BANGKOK — A spokesperson for Thailand's military government said the refugees from Myanmar found by foreign reporters in the Andaman sea today will continue traveling to another country.
The passengers told reporters the captain and crew dismantled the ship’s engine before abandoning them to starve at sea.
A boat of abandoned refugees from Myanmar found by reporters and naval officers off the coast of Satun province on 14 May 2015. [Photo: Royal Thai Navy]
Maj.Gen. Sansern Kaewkamnerd, a spokesperson of the Thai military government, said naval officers have provided the group with food and water and are currently repairing their boat.
According to Maj.Gen. Sansern, the refugees told Navy officers they intended to travel to another country, likely to be Malaysia or Indonesia, although the boat's passengers told the New York Times they had already been rejected by Malaysian authorities.
"We have given the Navy clear policy that if the refugees have an intention to land on the Thai coast, they are welcome to do so, and we will give them humanitarian assistance, but we will treat them in accordance with laws about illegal entry into the country," Maj.Gen. Sansern said.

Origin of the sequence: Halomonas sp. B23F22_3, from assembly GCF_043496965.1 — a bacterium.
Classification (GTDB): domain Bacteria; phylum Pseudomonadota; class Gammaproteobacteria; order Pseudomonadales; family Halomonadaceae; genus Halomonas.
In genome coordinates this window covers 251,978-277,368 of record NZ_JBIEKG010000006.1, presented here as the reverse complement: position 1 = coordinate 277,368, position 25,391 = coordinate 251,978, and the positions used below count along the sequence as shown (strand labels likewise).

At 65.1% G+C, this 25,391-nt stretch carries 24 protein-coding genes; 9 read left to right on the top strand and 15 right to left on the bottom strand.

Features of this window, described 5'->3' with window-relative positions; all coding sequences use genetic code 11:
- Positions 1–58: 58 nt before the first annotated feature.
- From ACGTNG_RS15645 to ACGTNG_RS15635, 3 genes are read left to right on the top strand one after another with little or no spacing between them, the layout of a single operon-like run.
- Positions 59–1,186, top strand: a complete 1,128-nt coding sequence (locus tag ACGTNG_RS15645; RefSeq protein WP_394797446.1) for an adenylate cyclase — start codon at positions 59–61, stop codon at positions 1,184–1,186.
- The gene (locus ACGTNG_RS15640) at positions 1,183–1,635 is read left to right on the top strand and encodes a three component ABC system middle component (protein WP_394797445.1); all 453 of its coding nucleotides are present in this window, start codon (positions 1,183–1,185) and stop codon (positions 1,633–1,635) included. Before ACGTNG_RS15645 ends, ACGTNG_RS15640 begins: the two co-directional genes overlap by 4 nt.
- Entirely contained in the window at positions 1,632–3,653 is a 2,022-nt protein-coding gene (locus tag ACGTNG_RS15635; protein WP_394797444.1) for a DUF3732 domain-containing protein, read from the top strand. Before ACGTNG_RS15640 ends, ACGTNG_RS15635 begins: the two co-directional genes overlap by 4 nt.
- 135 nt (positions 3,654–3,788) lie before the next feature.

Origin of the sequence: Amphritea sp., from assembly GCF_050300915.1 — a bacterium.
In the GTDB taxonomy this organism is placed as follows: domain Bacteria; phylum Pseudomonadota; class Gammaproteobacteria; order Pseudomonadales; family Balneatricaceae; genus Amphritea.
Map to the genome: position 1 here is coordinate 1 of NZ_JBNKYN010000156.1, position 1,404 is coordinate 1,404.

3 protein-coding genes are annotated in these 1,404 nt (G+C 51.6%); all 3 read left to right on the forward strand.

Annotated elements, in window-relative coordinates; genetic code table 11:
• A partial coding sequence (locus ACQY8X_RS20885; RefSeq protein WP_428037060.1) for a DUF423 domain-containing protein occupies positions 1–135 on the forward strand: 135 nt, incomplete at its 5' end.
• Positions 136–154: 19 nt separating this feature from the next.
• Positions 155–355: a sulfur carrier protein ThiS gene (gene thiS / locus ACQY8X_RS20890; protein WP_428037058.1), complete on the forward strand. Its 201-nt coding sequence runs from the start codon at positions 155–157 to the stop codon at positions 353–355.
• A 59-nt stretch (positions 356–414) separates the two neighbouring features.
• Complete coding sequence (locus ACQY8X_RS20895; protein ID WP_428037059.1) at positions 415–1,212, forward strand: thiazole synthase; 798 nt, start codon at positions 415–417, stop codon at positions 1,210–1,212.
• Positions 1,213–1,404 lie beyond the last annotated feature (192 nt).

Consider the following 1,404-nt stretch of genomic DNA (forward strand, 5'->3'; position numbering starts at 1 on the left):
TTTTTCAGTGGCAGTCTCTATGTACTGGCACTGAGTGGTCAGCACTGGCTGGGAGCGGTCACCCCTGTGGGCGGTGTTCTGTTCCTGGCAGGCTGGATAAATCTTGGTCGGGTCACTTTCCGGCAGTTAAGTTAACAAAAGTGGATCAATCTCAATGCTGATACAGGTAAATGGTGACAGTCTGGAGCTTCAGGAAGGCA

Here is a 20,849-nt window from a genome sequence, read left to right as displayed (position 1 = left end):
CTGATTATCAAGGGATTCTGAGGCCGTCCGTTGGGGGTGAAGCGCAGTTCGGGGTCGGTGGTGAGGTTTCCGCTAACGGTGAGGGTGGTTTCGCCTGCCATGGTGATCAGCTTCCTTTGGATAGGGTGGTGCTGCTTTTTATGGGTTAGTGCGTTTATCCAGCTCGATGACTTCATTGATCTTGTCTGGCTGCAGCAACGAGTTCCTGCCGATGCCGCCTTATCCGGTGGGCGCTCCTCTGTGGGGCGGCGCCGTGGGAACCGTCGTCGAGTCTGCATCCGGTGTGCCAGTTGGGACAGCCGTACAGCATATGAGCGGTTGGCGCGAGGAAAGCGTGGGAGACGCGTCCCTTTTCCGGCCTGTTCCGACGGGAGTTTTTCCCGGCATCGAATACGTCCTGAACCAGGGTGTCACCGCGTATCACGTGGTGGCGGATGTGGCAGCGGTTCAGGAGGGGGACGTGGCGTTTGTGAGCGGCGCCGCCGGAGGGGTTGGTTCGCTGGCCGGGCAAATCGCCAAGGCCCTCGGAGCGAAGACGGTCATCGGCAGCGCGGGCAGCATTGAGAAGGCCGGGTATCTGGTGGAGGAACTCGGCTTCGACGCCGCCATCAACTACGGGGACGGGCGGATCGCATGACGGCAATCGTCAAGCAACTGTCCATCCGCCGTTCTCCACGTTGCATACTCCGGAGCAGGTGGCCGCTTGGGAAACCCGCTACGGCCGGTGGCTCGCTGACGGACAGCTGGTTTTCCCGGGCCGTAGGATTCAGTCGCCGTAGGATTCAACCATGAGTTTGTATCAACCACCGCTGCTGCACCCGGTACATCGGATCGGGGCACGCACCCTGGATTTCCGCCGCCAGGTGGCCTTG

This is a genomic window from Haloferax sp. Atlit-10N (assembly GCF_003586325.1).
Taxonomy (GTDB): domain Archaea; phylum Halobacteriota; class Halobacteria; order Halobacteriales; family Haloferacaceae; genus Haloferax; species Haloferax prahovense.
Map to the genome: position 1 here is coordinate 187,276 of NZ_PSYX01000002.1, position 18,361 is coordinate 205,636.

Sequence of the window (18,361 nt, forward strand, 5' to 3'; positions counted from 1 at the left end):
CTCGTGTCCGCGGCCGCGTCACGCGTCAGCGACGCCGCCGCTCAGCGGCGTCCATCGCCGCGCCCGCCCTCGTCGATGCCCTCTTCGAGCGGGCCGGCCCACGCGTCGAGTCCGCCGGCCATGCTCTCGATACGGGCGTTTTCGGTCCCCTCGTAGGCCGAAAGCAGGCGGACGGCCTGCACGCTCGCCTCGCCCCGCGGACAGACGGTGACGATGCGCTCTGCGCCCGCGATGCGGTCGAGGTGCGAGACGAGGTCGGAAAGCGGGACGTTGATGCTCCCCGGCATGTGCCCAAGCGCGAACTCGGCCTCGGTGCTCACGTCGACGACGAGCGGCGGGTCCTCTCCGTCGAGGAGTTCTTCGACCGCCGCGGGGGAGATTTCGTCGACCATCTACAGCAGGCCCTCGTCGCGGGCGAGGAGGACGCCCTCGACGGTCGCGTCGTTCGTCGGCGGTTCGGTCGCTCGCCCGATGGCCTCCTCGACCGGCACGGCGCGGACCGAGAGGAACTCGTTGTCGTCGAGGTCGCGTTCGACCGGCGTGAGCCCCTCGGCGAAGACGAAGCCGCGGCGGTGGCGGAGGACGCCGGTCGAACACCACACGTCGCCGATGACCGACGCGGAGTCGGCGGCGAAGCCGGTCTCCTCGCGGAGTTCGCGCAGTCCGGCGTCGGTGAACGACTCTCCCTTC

"Once ships from the Third Region Navy inspected the boat and asked about the refugees’ intentions, we discovered that none of them intended to land on the Thai coast."
He added, "I expect that the engine repair of the refugee boat will be completed tonight. They will be able to continue their journey as they wish."
A recent crackdown on human smuggling in Thailand, a common pit stop for traffickers seeking to move migrants into Malaysia, has spurred many boat captains to abandon their human cargo. Human rights workers estimate that at least 8,000 migrants are currently stranded off shore with dwindling amounts of food, while no country in the region appears willing to take the desperate passengers in.
Many of the refugees have been identified as Rohingyas, a Muslim minority who faces state-sanctioned discrimination in Myanmar. The others hail from Bangladesh, where an estimated 300,000 Rohingyas live in impoverished refugee camps.
Thailand has called for an international summit to address the mounting humanitarian crisis on 29 May, but the UN and other human rights agencies say action must be taken sooner, before the Andaman sea becomes a floating cemetery.
"The Thai, Malaysian, and Indonesian navies should stop playing a three-way game of human ping pong, and instead should work together to rescue all those on these ill-fated boats," said Phil Robertson, Human Rights Watch’s Asia Director. "The world will judge these governments by how they treat these most vulnerable men, women, and children."
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